15 March 2005

Spin Control: Locally owned news very predictable

This week is definitely the week when everyone should wait and get the Independent for free when it goes online Wednesday.

Yes, I know you hear that every time I write about the Indy, but this time I really mean it.

Page 1: A story about foreign overfishing and how critics say trade relations with the EU are more important than sending out the navy to shoot any foreigner daring to take fish we should rightly be driving into extinction ourselves. What's new: there isn't a quote from Gus "Highgrade" Etchegary. This time the anti-foreigner quotes are from Sheila Copps, since Sheila is in town plugging her own book and demonstrating - via John Crosbie - that not all Newfoundlanders have the talent of Rick Mercer.

Page 1: a story in which Leo Puddester promises a "racket" over treatment his members are getting from government . Yeah Leo. Right. We heard that one last year, when there actually was a fight and well, there was a fight. But that was last year, Leo.

Page 1: A story by Jeff Ducharme telling us that, surprise surprise, Alberta makes way more money of its oil and gas than we do from ours. Try to find a reason for running that story. I guess we need to hear that yet again in order to be a well-informed, thinking person.

Editorial: Condemning CBC for not running the Indy's arrogant, insulting and completely laughable TV spots. (Yes Ryan, they were produced in-house and rather cheaply; It shows.)

Running through most of the editorial are the predictable things: The Indy is the only locally owned paper in the province. Every other news organization is pure shite. Buy us and be a thinking person. Blah. Blah. Blah.

There's another column by Ivan Morgan saying stuff I swear he said to me over a beer at the Breezeway or Ben's 20 years ago.

There's a column by John Crosbie attacking Liberals for corruption. John ignores his colleagues from the old Tory party from Quebec who did hard time for political crimes in the Mulroney years, but I digress.

There's a short-I mean really short - article on the Radar for Goose campaign. Interviews with proponents only. No background. Obviously people who read this blog know more about X band radar than anyone who relies on the locally owned paper for thinking people.

There's a story on page 4 on a road in Quebec that might mean the Stunnel is a living breathing idea. Above that on the page are stories on the crab plan and complaints from Labrador about a lack of kidney dialysis.

Now think about that.

I mean really think.

A hot current story about the fishery that screams for background detail - why did Trevor Taylor cook up this particular crab scheme? - gets buried on page 4.

Ditto a story on health care shortfalls.

Recycled crap makes the front page where, typically one finds...


and the editorial? Well, let me just say this: the more Ryan slags everyone else and claims that his paper is somehow superior, the more I know it is just spin; pure unrefined shite. Every week, I look through the Indy and I have yet to see any story that isn't covered just as well if not better in any other news outlet in the province. Well, almost any. I don't read The Monitor any more.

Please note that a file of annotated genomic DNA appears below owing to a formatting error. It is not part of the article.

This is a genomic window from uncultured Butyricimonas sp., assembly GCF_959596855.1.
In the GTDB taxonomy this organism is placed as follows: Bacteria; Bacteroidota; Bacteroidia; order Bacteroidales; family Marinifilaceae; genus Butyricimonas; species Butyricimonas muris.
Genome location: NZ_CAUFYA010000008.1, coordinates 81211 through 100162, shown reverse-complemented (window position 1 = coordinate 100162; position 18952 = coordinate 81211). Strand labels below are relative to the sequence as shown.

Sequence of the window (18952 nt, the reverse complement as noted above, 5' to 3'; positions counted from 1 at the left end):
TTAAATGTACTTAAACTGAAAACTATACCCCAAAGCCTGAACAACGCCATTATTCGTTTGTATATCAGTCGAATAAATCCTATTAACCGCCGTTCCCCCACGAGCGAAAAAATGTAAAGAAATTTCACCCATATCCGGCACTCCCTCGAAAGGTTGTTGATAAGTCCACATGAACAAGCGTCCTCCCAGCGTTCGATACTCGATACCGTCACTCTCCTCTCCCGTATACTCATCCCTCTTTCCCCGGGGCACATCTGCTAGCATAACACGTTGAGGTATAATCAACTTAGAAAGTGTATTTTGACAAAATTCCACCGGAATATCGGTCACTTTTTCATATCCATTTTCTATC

And when I see recycled flatulent crap, as I did this week yet again, on the Indy front page, no less, I can explain to you why your circ sucks. It has nothing to do with CBC refusing your TV spots.

The basic problem is that you claim to be the newspaper for thinking people. You claim to be informative and a whole bunch of other things. Anybody who has looked at the paper knows that it isn't any of those things. Your ad campaign sets you up for a gigantic credibility gap when they hear the ad and then look at a paper that is more like the Spindependent or, this week, the Windependent than the newspaper for thoughtful people.

If you want to boost your circulation, Ryan, stop telling me how great you are. Try writing a story that proves it. Stop with the grandiose and go back to the basics. Give me solid research, a novel approach, some background and good writing. No one is really interested with the stuff they can get anywhere else, including Open Line. And they obviously aren't really interested in pseudo-nationalist rantings in place of well-researched stuff that draws its conclusions from the evidence, not picks evidence to fit the preconceived conclusions.

In the long run, you'll find that approach is actually less expensive than the in-house ad campaign and it will be more effective in boosting your audience. Boost the audience and you can sell enough advertising to pay the bills.

In the meantime, I'll just recycle my existing bank of quotes from Gus and Sue and Ivan and Ryan and John Fitz.

And I'll keep telling people to wait until Wednesday.

Nothing in the Spindy is so hot you have to read it on Sunday.

And on Wednesday, you can get the Spindy for what it is worth right now.

I sincerely wish it were otherwise.